The more than year-long battle between wireless start-up LightSquared and the GPS industry peaked earlier this week when the National Telecommunications and Information Administration (NTIA), tasked by the Federal Communications Commission (FCC) to study the potential interference problem between LightSquared’s mobile wireless proposal and GPS receivers, issued a statement and report with the following conclusion:
“The federal agencies and LightSquared have invested significant time and resources to identify and analyze proposed solutions to address the impact of LightSquared’s planned network implementations. Based on the testing and analyses conducted to date, as well as numerous discussions with LightSquared, it is clear that LightSquared’s proposed implementation plans, including operations in the lower 10MHz would impact both general/personal navigation and certified aviation GPS receivers. We conclude at this time that there are no mitigation strategies that both solve the interference issues and provide LightSquared with an adequate commercial network deployment.”
The FCC subsequently issued a statement including the following paragraph:
“NTIA, the federal agency that coordinates spectrum uses for the military and other federal government entities, has now concluded that there is no practical way to mitigate potential interference at this time. Consequently, the Commission will not lift the prohibition on LightSquared. The International Bureau of the Commission is proposing to (1) vacate the Conditional Waiver Order, and (2) suspend indefinitely LightSquared’s Ancillary Terrestrial Component authority to an extent consistent with the NTIA letter. A Public Notice seeking comment on NTIA’s conclusions and on these proposals will be released tomorrow.”
As promised, the FCC subsequently opened a Public Notice seeking comments based on NTIA’s report and conclusions. View the Public Notice here. Public comments close on March 1, 2012. If you have invested in GPS technology, you should enter your comments to protect your investment.
Submitting your comments to the FCC only takes five minutes. You don’t need to write an essay. Just state that you support the NTIA’s conclusion.
You can compose your comments in a text editor like Notepad, then save the file and attach it. Once you go to the FCC comment submission website, it will make sense. If you have any problems, email me.
Go to the FCC comment submission website by clicking here.
Type in the following information:
- Proceeding Number: 11-109
- Name of Filer: Enter your name
- Address Line 1: Enter your address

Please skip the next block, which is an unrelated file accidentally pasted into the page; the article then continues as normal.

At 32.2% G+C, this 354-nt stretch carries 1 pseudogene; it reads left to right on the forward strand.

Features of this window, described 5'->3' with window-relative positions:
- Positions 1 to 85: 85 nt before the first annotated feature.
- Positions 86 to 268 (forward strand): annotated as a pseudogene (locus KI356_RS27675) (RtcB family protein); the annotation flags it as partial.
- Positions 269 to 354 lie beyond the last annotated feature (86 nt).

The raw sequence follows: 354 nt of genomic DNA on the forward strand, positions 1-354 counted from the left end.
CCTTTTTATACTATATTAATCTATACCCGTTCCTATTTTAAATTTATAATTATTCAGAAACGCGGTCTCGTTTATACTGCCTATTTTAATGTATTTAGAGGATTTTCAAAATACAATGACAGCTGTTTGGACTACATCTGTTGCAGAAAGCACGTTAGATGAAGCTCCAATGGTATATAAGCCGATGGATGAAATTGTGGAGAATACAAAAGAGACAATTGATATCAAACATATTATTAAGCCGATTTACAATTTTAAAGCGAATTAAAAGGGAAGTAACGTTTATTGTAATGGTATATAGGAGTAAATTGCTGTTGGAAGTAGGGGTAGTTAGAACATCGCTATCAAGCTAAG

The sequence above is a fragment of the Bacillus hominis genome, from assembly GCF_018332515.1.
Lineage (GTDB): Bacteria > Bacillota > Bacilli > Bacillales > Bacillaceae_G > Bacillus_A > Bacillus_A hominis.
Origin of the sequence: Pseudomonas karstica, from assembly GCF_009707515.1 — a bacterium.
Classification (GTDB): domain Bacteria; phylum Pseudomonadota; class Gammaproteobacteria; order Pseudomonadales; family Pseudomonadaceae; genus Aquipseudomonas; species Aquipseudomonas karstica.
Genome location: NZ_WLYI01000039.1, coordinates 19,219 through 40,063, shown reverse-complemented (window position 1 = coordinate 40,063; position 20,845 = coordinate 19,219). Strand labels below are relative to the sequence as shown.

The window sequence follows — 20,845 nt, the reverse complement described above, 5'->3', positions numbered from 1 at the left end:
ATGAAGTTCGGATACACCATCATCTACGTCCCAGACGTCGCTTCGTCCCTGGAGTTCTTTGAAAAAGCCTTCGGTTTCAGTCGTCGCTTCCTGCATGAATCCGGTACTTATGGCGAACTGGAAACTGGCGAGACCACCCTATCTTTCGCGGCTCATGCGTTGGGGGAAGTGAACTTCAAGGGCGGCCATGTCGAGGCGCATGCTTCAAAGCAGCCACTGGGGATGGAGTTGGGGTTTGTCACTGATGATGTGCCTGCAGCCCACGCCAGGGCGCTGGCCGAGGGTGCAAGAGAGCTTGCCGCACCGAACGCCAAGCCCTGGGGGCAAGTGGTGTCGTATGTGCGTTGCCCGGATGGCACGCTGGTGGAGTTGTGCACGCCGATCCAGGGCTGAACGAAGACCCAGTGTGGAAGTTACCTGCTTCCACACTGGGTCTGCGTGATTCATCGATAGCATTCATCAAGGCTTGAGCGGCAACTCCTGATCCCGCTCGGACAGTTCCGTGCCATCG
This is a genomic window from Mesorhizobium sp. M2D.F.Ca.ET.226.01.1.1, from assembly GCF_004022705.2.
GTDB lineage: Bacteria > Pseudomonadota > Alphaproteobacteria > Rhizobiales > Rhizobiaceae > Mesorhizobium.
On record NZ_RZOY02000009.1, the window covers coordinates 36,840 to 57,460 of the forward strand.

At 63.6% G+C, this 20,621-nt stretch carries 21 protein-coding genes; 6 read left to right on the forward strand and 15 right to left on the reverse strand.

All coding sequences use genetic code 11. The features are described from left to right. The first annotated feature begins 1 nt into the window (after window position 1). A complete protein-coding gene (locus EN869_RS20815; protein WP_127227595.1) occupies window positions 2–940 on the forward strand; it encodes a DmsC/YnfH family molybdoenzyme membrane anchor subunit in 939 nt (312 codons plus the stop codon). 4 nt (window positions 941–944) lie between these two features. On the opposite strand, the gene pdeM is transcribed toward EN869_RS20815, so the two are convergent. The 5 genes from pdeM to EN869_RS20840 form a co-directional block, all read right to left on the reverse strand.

- City: Enter your city
- State: Enter your state
- Zip: Enter your zipe code
- Attach your comments
That’s it. Five minutes and you’re done.
You might have heard about another Public Notice that the FCC issued regarding LightSquared. It is in response to LightSquared’s petition to rule that GPS receivers are not entitled to interference protection. I wrote about it last week. You can read my article here. At that time, I was planning to submit my comments, but that was before the NTIA released its report and conclusions this week. I wouldn’t suggest you not enter a comment to the earlier Public Notice, but certainly I’d focus on entering comments on the latest Public Notice in support of NTIA’s report and recommendations.
For those of you who heard that LightSquared might have been a good idea in order to make wireless mobile Internet access more affordable, I have serious doubts about that statement. Here’s why…
Borrowing from my article last week, LightSquared is relying on Sprint’s infrastructure (~31,000 towers) for its terrestrial operations, and supplementing them with ~3,400 LightSquared towers at some point. I’ve used Sprint’s mobile phone service for about 12 years, and I used Sprint’s data card service for several years (not any longer). I pretty much know that Sprint is good for metro areas and poor for rural areas. Like other wireless providers (AT&T, Verizon, T-Mobile, etc.), Sprint is strong in some geographic areas, and weak in others. Since LightSquared is focused on serving people (densely populated areas) rather than geographic areas (e.g., farmlands), their terrestrial service is not going to be even close to being nationwide. LightSquared’s solution for areas not covered by their terrestrial service is to use satellite communications for internet connectivity. If you want to know more about this, read Tim Farrar’s blog on the subject, which includes a map of LightSquared’s terrestrial coverage. I’ve asked LightSquared for the most current deployment map, but received no response. I’ve been unable to find it even in their FCC filings (maybe you can), but I have to believe that if it was something to be proud of, they would be showing it to everyone.